Focus on inputs and surrender to the world to get more positive outcomes.

It’s that time of the year when we consciously think about pressing the reset button. While the 1st of January is just any other day—one that for most people starts late following a New Year’s eve party the night before—it is also a day that provides us a break from the past and an opportunity to consider new resolutions. But should we even make resolutions for the new year or should we set annual goals instead?

The terms ‘resolutions’ and ‘goal-setting’ are often used interchangeably. But while a resolution refers to the act of behaving (or not behaving) a certain way, goal-setting is more target-specific. I used to make resolutions for the new year, but in the last three years I have moved to making goals. I do this through a simple Excel sheet where I try to articulate specific things I would like to achieve during the year across my professional, personal, and family life.

Resolutions, I have learned, often end up being vague—like, “I want to be healthier this year,” or “I want to read more,” or “I want to spend more time with family and friends”. They seem less actionable and don’t tell me what I need to do differently starting on January 2nd. And hence I moved to setting goals where I articulated some of the inputs: “200 workouts a year,” “30 books a year,” “cycle once a week with my son,” etc. This provides me with some sense of direction and control over how to get there.

Speaking of control, one of my goals last year was to learn how to swim, and dutifully, I joined a swimming class. I had a replacement teacher for my fifth lesson as the regular one fell sick. The new coach wanted to see how I was progressing before she began teaching me. So she made me do a few basic drills to test my skills.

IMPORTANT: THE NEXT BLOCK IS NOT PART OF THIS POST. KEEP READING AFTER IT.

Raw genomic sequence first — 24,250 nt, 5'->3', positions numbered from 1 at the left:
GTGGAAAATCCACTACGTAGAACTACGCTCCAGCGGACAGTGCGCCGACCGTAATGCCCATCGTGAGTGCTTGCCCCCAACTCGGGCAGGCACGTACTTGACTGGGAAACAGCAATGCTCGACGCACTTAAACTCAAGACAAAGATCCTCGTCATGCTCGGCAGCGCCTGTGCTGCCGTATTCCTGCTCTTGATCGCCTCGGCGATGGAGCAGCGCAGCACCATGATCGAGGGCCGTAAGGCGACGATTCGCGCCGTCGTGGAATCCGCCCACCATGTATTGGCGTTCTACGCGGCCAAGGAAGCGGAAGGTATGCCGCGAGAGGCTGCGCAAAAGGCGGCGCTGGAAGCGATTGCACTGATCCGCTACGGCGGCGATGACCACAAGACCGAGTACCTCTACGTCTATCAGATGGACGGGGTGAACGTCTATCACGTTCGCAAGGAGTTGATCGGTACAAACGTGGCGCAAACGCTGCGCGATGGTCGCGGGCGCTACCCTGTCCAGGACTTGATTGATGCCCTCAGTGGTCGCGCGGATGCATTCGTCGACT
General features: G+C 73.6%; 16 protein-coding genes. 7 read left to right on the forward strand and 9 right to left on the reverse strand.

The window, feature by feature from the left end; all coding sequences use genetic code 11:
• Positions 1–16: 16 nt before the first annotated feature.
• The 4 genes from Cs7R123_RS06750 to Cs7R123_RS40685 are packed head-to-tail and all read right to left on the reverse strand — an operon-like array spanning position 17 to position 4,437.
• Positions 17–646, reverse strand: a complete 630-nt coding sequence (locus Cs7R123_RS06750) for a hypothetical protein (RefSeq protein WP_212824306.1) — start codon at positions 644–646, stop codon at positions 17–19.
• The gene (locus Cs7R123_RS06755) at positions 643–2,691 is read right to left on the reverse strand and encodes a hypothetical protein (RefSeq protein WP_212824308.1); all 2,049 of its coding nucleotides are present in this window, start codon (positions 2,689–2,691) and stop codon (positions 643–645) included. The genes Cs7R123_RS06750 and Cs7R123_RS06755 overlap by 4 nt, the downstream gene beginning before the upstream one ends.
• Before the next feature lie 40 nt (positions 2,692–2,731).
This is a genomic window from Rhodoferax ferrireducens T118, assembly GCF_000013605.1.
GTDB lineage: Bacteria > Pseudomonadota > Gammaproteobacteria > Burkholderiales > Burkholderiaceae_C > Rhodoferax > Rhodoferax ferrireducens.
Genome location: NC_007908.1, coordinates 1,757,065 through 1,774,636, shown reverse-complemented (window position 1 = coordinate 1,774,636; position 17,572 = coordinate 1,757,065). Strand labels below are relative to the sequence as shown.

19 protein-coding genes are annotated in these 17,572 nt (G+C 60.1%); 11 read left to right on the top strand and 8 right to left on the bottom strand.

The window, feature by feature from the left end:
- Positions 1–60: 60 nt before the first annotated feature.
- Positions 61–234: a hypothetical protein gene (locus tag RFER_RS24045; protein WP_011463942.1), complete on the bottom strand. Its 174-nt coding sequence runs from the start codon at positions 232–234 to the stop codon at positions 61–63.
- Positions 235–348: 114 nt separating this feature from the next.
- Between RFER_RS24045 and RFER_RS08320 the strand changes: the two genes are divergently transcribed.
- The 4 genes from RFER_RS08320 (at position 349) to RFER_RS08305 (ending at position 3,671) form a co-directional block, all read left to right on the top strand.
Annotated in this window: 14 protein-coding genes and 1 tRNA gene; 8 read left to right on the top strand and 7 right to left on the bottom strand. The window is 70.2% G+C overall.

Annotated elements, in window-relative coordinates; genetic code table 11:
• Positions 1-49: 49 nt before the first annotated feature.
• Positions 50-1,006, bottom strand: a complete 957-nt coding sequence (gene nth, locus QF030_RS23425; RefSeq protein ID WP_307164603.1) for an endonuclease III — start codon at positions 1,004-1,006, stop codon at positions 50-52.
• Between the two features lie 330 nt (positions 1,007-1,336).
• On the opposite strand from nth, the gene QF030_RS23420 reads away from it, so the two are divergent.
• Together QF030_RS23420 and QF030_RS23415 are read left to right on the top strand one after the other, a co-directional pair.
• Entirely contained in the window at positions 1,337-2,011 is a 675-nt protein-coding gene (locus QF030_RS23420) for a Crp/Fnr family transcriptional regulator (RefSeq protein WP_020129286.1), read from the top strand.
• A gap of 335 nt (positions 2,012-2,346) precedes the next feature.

“Unfloatable,” she remarked, watching me try to stay afloat without my legs sinking. “There isn’t a word like that in contemporary English,” I replied, a bit miffed by what sounded uncharitable to my best effort to not sink in three feet of water. She went on, unwilling to engage in a debate on the English language, to ask me, “Are you an engineer?”.

“Yes, I am. Computer science, but why do you ask?” I said. She said she had taught a lot of people and at least a couple of dozen engineers, and said, “All you engineers have the same problem, you think too much. All you have to do is be and not do.” I didn’t quite understand that at first blush and my 40-minute class didn’t allow me the freedom to ponder over the statement then.

Later that day I found myself coming back to the statement again and again, “Don’t do, just be”. Not quite as elegant as Nike’s “Just do it,” but powerful nevertheless. My stand-in coach had just delivered one of the most important pieces of advice I would ever get. This led me to learn about the paradox of wu wei or “effortless action,” a key concept in Taoism.